The following morning, we attending a youth conference that had several speakers and workshops for students to attend. I attended two workshops that taught me ways to get involved in the pro-life movement outside of the March and some ideas for pro-life clubs at school. There were two memorable speakers at the conference: a politician from West Virginia and a OB/GYN doctor who worked in the pro-life movement. The politician was Saira Blair, an American student and a politician at the House District who campaigns on a pro-life platform believing that every human life is to be protected and valued. She was very inspiring; at age 18, she was the youngest person elected to state or federal office in the United States. At such a young age, she was determined to speak out for the justice of the unborn. The other speaker was Dr. Christina Francis, a board-certified OB/GYN who currently works at Fort Wayne, Indiana. She is the board member of the Pro-life Obstetricians and Gynecologists. As a speaker, she offered her medical expertise, knowledge of bioethics, and pro-life reasoning both in Canada and in America. I had the pleasure of talking to Dr. Christina after the conference to introduce myself as I was entered in becoming a physician. I never knew that doctors and worked in the pro-life movement; Dr. Christina inspired me and gave me interest in pursuing a career as a pro-life advocate in the medical field. This is currently my dream and I hope to become as successful and humble as Dr. Christina one day.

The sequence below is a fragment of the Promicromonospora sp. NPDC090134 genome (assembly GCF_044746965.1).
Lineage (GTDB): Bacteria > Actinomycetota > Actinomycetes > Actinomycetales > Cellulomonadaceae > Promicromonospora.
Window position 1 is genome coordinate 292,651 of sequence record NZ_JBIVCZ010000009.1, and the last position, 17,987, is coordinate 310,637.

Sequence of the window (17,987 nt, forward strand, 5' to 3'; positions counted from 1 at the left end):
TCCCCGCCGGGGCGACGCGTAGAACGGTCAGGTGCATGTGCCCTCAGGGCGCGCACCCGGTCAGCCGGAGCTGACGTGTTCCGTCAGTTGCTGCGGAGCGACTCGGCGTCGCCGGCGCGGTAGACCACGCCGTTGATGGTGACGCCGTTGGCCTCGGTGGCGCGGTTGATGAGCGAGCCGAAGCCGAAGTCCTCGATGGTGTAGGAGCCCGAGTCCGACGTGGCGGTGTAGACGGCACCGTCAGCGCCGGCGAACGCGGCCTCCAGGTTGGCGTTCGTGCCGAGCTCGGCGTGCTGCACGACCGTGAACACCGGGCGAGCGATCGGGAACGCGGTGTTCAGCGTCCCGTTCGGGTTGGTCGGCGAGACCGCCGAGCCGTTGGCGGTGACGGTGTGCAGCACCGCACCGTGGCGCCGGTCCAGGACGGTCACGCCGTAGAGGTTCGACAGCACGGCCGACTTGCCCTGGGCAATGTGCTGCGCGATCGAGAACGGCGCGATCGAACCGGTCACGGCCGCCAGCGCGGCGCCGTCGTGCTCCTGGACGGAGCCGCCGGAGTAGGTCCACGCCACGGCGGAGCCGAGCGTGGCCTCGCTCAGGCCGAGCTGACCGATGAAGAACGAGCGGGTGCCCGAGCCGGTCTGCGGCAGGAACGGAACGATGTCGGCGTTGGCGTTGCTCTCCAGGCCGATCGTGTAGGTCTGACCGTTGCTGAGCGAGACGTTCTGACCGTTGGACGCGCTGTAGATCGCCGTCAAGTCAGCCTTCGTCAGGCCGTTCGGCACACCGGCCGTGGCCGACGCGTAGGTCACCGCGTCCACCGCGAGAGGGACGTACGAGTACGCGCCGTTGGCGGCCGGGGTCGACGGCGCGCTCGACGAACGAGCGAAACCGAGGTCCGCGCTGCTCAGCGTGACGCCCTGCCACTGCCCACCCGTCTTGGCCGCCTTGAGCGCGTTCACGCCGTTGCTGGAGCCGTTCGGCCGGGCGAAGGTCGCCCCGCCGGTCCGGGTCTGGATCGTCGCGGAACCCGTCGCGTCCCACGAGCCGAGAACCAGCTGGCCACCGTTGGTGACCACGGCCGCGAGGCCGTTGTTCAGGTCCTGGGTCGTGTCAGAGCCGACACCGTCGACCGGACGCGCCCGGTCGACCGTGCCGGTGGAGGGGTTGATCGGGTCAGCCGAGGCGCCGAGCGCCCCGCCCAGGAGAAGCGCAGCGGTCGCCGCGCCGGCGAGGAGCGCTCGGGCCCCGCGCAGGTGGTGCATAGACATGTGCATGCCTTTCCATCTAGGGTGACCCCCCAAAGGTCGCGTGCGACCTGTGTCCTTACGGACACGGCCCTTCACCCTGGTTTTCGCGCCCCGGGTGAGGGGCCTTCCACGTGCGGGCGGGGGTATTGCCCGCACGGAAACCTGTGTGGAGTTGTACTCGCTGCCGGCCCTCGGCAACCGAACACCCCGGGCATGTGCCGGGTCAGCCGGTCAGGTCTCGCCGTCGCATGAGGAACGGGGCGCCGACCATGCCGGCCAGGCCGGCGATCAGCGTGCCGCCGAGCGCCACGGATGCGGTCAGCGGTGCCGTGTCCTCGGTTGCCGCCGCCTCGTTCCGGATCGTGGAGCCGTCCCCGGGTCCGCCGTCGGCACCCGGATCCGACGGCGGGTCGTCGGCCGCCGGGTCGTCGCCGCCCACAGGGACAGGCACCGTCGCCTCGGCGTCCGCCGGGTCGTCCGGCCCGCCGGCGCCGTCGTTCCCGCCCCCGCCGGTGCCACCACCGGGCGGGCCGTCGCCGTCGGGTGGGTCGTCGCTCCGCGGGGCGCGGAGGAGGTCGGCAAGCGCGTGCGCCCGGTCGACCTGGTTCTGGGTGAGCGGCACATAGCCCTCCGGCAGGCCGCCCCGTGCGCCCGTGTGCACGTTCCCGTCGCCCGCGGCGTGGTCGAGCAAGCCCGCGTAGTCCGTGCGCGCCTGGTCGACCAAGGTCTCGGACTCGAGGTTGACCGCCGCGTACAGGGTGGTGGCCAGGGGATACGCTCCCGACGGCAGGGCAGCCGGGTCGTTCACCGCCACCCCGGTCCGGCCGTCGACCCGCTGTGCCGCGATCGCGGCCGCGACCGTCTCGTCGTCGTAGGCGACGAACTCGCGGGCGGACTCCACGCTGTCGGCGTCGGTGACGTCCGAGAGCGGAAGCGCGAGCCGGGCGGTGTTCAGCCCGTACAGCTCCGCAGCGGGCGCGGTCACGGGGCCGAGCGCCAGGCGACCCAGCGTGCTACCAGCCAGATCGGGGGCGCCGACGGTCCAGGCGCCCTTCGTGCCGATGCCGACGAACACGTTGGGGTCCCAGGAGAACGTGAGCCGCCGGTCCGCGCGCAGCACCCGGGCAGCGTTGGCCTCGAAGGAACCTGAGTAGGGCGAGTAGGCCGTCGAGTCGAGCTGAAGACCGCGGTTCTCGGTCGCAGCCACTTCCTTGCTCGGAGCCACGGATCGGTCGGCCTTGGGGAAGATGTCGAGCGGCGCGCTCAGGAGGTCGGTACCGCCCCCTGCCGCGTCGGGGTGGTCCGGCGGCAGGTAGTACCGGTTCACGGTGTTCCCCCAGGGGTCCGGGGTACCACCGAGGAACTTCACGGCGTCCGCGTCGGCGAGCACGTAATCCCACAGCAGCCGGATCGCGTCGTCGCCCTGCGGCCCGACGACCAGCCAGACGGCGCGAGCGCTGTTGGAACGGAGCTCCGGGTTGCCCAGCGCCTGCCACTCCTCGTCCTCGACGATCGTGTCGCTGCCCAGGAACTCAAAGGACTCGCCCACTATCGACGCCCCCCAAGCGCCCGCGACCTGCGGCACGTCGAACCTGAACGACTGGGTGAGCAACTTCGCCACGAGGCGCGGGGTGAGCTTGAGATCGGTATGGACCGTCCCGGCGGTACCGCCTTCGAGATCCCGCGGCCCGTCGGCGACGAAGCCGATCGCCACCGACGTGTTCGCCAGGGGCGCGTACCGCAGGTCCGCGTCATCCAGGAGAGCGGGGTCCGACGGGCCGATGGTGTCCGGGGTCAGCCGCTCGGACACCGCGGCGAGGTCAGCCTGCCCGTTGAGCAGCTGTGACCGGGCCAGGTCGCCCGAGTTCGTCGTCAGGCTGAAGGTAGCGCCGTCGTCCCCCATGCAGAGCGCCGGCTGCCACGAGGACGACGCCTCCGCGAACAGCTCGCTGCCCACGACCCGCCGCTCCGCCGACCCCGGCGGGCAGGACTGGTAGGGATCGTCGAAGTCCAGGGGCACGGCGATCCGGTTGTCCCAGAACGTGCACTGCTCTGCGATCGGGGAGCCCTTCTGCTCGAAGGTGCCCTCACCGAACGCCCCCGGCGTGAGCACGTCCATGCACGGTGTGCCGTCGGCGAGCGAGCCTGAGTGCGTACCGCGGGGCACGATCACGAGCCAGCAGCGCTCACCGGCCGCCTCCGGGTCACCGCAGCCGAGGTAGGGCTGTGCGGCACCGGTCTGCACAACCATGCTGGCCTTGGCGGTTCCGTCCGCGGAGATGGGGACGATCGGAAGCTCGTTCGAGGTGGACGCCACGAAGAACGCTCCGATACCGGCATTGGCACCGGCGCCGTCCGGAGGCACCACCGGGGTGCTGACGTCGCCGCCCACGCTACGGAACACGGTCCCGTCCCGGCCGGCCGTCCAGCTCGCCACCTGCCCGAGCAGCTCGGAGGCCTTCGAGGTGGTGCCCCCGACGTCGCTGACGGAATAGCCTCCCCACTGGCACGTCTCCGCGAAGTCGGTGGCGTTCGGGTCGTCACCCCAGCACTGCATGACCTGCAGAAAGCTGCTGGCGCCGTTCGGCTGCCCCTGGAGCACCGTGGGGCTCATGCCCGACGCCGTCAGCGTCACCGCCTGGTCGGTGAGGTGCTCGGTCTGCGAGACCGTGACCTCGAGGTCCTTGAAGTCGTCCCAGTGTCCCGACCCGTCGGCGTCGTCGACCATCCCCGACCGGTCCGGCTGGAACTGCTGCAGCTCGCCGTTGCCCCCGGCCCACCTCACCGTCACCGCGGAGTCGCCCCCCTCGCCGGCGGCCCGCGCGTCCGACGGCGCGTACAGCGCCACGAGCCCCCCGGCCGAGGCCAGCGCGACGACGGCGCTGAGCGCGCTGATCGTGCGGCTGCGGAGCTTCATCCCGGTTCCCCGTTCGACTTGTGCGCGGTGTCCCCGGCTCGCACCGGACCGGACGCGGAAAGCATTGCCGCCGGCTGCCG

After the conference, it was time to go home. We boarded our bus and drove back to Milton. On the bus, we talked about how much fun we had and how much we learned. This was my second time at the march and I had learned even more this year. Some of my friends who was at the March for the first time this year said that they are now fully pro-life and understood the values of the pro-life movement. They said they were pro-choice before the trip but after learning about the need to protect the life of the preborn, they were instantly pro-life. When I arrived to Milton and walked outside of the bus, I felt like a different person. I don't know how to explain this but I remember feeling this last year as well. I felt like a better  and more educated version of myself. When I told this to my friends, they told me that they felt this as well. Whatever it was, it was a magical feeling. I think it was the work of God.

If you’re interested in learning more about the march visit:




United States:


Article on the 2017 March for Life in Canada:



Event Culture: "Women of the World" Festival

Event Culture: "Women of the World" Festival

A View on Cultural Appropriation (as told by Anjali)

A View on Cultural Appropriation (as told by Anjali)